US20060280377A1 (en) * 2001-03-01 2006-12-14 Semiconductor Energy Laboratory Co., Ltd. Defective pixel specifying method, defective pixel specifying system, image correcting method, and image correcting system
US7417676B2 (en) * 2001-03-01 2008-08-26 Semiconductor Energy Laboratory Co., Ltd. Defective pixel specifying method, defective pixel specifying system, image correcting method, and image correcting system
US20020122123A1 (en) * 2001-03-01 2002-09-05 Semiconductor Energy Laboratory Co., Ltd. Defective pixel specifying method, defective pixel specifying system, image correcting method, and image correcting system
US7683949B2 (en) * 2001-03-01 2010-03-23 Semiconductor Energy Laboratory Co., Ltd Defective pixel specifying method, defective pixel specifying system, image correcting method, and image correcting system
US20100253813A1 (en) * 2001-03-01 2010-10-07 Semiconductor Energy Laboratory Co., Ltd. Defective pixel specifying method, defective pixel specifying system, image correcting method, and image correcting system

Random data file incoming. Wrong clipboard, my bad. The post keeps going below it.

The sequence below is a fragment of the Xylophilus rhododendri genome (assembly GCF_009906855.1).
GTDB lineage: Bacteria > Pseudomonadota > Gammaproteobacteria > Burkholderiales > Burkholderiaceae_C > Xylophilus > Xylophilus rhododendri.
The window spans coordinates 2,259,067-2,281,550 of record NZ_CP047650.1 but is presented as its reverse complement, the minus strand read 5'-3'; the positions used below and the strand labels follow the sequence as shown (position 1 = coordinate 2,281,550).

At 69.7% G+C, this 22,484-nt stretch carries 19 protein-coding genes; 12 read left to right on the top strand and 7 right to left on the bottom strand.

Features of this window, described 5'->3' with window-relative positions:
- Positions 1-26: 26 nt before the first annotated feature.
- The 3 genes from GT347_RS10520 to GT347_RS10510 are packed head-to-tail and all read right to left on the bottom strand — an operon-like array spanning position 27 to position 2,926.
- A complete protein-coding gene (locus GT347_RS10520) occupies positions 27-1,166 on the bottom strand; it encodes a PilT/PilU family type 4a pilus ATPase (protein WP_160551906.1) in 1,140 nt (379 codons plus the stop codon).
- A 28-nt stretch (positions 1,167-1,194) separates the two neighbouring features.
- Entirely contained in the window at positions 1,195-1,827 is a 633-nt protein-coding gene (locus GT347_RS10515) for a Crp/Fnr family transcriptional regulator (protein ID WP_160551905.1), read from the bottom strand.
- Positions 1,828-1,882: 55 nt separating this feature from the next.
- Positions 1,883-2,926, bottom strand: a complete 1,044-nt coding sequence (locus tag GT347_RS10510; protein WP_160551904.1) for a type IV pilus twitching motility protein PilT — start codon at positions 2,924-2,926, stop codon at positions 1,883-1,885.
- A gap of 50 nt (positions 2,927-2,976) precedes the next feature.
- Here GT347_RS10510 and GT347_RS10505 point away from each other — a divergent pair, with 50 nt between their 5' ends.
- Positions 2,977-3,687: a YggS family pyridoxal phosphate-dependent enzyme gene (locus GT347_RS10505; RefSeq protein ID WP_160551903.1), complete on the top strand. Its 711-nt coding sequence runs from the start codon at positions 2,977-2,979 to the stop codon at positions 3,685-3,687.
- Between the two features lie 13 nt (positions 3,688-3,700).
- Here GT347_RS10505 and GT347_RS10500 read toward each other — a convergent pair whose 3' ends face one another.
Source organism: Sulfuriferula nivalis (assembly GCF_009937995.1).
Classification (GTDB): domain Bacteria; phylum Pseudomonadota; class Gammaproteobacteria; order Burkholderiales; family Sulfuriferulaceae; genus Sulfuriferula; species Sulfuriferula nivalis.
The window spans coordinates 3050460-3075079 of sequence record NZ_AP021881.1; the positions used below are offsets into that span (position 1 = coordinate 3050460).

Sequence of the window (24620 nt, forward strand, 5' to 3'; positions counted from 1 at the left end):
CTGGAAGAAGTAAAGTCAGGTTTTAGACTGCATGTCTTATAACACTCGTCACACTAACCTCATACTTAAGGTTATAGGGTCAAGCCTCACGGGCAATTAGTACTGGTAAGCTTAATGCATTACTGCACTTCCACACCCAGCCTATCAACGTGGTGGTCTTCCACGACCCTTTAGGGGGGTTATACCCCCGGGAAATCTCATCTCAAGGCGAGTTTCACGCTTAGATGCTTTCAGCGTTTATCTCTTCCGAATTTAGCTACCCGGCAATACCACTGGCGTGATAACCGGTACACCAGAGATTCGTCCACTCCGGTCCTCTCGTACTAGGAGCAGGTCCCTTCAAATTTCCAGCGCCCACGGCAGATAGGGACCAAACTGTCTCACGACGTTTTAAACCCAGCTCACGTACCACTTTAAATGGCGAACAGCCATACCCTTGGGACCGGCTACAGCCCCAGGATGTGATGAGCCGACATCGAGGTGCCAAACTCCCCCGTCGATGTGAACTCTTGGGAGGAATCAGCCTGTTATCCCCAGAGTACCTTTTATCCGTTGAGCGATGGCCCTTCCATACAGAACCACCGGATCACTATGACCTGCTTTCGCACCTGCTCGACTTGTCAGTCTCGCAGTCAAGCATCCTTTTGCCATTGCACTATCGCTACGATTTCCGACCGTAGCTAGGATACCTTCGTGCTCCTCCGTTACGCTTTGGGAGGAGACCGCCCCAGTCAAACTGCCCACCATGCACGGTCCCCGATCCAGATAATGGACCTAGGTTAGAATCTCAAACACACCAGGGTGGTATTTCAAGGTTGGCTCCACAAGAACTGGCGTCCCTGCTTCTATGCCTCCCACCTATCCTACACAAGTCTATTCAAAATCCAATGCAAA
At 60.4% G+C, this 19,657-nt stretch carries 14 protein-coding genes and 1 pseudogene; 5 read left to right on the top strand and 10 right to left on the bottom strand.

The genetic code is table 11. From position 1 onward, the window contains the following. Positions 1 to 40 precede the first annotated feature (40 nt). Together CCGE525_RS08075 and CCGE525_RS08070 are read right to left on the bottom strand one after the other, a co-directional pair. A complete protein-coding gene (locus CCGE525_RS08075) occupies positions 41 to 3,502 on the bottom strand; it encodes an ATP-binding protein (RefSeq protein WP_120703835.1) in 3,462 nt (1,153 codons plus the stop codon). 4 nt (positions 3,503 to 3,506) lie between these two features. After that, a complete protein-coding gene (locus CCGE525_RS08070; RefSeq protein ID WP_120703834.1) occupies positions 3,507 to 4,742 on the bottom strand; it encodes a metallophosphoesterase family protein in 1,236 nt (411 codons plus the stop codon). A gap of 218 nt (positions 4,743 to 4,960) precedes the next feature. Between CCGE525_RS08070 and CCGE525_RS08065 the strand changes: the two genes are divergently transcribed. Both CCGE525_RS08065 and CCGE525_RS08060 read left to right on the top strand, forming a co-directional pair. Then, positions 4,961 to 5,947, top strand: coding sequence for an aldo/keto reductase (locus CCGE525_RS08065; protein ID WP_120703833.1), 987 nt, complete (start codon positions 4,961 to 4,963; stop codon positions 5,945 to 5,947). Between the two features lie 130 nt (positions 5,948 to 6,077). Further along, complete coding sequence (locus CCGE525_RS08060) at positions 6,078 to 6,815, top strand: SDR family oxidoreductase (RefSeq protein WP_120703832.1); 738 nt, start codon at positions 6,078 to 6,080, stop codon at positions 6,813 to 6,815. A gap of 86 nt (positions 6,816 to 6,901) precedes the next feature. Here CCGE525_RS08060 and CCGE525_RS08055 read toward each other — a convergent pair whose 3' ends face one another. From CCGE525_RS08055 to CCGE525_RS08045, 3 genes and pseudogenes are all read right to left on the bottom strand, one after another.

US20110058074A1 (en) * 2001-03-01 2011-03-10 Semiconductor Energy Laboratory Co., Ltd. Defective pixel specifying method, defective pixel specifying system, image correcting method, and image correcting system
US8130291B2 (en) * 2001-03-01 2012-03-06 Semiconductor Energy Laboratory Co., Ltd. Defective pixel specifying method, defective pixel specifying system, image correcting method, and image correcting system
US7969489B2 (en) * 2001-03-01 2011-06-28 Semiconductor Energy Laboratory Co., Ltd. Defective pixel specifying method, defective pixel specifying system, image correcting method, and image correcting system
US7936938B2 (en) * 2004-09-07 2011-05-03 Canon Kabushiki Kaisha Methods and devices for encoding a digital image signal and associated decoding methods and devices
US20060050789A1 (en) * 2004-09-07 2006-03-09 Canon Kabushiki Kaisha Methods and devices for encoding a digital image signal and associated decoding methods and devices
US9407843B2 (en) 2013-10-23 2016-08-02 General Electric Company Detector system and module for compensating dark current

Also Published As

Publication number Publication date Type
GB2137840B (en) 1986-05-21 grant
GB8404415D0 (en) 1984-03-28 grant
JPS59154880A (en) 1984-09-03 application
DE3406597C2 (en) 1987-07-30 grant
DE3406597A1 (en) 1984-09-06 application
GB2137840A (en) 1984-10-10 application